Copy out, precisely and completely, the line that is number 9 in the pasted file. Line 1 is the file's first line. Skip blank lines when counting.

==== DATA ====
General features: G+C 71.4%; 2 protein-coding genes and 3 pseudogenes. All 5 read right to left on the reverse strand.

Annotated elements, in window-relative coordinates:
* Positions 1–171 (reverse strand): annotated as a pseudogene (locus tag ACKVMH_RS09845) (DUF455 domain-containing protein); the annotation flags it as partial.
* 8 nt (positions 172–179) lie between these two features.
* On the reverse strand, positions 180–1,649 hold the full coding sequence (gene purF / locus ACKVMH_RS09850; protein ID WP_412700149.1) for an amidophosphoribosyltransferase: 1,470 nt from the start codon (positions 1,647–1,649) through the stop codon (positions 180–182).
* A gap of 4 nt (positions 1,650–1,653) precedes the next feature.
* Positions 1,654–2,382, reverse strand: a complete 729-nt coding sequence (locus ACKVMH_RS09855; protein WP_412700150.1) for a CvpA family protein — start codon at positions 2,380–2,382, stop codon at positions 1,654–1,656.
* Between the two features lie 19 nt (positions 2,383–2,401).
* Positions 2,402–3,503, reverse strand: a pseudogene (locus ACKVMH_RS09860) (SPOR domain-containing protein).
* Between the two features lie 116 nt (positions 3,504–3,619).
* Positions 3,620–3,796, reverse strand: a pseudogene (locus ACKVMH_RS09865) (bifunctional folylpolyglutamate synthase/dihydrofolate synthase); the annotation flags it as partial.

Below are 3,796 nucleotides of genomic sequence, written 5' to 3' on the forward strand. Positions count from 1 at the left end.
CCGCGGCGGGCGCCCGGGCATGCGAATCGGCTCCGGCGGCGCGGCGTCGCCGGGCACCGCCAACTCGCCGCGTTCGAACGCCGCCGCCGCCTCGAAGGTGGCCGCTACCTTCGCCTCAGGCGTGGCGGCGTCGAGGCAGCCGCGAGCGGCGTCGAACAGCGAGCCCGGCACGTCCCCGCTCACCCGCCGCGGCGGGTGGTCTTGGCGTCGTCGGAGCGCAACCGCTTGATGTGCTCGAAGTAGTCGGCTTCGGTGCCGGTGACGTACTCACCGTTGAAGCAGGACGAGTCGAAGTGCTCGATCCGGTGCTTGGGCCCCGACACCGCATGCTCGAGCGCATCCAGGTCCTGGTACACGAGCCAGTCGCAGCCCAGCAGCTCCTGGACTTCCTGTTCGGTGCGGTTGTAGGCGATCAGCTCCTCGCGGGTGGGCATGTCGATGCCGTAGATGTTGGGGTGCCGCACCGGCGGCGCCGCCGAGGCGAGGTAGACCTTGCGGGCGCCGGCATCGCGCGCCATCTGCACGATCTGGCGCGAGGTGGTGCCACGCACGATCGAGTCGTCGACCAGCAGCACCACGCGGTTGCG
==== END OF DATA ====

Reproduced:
* Positions 2,402–3,503, reverse strand: a pseudogene (locus ACKVMH_RS09860) (SPOR domain-containing protein).